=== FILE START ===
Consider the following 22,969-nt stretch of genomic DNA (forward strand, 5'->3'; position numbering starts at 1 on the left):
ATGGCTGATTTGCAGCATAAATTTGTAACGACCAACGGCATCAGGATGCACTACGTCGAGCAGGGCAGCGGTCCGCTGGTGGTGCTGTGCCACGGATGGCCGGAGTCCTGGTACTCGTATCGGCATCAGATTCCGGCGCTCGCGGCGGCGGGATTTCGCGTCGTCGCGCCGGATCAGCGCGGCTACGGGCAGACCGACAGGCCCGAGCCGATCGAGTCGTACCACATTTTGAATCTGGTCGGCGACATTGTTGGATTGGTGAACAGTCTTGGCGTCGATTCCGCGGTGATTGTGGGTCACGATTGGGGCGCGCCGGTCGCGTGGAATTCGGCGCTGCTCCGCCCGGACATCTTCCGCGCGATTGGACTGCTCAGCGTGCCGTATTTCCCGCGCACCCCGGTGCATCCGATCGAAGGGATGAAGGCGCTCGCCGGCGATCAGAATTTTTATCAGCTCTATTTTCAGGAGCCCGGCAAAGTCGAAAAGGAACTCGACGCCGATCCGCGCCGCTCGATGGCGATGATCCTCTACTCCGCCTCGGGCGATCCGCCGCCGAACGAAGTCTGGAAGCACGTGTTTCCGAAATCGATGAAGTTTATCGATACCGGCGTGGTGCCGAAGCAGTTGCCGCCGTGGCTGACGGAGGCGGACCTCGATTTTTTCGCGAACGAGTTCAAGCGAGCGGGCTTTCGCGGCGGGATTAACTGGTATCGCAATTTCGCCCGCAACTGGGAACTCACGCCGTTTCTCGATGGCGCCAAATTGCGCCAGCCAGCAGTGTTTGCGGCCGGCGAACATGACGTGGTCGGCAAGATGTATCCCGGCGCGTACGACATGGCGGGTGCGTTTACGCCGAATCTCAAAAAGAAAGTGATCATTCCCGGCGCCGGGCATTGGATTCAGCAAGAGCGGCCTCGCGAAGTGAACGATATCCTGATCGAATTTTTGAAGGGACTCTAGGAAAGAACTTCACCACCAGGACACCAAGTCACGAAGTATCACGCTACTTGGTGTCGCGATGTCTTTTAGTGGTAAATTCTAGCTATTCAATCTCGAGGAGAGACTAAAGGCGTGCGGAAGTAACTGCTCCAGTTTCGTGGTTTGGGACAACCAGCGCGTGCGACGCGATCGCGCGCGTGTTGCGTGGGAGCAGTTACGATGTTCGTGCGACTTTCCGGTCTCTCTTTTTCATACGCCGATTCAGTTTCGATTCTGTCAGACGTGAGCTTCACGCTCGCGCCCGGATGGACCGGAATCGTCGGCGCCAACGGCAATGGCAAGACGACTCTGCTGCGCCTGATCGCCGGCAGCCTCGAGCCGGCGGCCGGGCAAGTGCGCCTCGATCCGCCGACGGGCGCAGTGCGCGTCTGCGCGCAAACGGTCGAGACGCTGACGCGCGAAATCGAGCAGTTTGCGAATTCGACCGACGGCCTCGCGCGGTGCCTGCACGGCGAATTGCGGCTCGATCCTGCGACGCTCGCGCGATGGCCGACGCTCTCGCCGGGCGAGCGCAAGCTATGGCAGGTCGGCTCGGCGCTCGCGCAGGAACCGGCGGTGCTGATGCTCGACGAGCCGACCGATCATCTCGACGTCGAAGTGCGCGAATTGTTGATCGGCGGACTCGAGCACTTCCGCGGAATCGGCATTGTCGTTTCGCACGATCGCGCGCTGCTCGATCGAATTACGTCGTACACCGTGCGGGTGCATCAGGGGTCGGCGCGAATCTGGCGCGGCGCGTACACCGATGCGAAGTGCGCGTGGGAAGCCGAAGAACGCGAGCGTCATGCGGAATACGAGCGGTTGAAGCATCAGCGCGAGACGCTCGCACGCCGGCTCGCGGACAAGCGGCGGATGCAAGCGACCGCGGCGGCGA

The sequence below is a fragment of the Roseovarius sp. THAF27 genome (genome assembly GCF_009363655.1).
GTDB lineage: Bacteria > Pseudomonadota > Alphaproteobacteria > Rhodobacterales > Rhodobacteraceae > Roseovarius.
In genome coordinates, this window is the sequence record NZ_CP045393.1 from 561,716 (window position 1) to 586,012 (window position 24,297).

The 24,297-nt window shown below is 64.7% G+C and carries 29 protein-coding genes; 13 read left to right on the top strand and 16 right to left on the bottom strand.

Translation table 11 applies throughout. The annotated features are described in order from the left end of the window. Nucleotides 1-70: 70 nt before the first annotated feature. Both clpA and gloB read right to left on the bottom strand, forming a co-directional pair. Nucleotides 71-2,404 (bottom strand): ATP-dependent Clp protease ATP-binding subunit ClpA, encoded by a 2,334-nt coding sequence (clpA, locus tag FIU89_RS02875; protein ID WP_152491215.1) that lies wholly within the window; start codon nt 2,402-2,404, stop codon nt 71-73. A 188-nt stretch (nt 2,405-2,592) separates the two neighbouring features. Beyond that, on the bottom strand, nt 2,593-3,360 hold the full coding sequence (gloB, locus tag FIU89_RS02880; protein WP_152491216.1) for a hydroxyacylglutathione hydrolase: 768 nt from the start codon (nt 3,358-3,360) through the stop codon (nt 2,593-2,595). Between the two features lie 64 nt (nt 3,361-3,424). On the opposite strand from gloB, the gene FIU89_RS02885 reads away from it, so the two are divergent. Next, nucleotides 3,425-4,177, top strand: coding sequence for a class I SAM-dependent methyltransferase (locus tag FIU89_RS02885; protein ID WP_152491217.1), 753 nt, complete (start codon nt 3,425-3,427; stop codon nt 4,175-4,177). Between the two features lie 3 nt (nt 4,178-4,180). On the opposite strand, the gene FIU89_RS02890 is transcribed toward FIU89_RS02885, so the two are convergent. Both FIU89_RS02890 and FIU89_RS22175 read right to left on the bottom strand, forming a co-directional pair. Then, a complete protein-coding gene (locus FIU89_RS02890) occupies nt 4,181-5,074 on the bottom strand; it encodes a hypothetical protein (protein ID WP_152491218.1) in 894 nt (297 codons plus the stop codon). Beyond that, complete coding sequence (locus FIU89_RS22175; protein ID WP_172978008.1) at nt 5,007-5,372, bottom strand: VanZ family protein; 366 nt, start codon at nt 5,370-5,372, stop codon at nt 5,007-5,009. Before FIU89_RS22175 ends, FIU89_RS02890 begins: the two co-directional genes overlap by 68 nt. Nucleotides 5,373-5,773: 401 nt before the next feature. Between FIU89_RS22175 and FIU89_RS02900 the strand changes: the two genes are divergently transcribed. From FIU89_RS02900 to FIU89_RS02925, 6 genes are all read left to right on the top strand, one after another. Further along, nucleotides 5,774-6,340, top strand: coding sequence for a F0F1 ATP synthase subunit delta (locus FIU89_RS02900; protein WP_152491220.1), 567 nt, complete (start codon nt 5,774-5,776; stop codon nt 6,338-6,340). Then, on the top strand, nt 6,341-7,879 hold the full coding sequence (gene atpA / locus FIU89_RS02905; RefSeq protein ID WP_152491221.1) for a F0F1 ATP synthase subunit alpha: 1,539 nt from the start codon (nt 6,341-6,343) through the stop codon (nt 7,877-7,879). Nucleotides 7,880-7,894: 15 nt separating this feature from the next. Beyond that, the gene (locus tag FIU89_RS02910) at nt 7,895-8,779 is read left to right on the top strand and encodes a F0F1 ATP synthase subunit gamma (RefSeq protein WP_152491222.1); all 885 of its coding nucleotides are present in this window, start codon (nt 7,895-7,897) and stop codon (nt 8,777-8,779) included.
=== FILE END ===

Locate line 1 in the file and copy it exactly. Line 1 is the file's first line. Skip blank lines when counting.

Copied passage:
Consider the following 22,969-nt stretch of genomic DNA (forward strand, 5'->3'; position numbering starts at 1 on the left):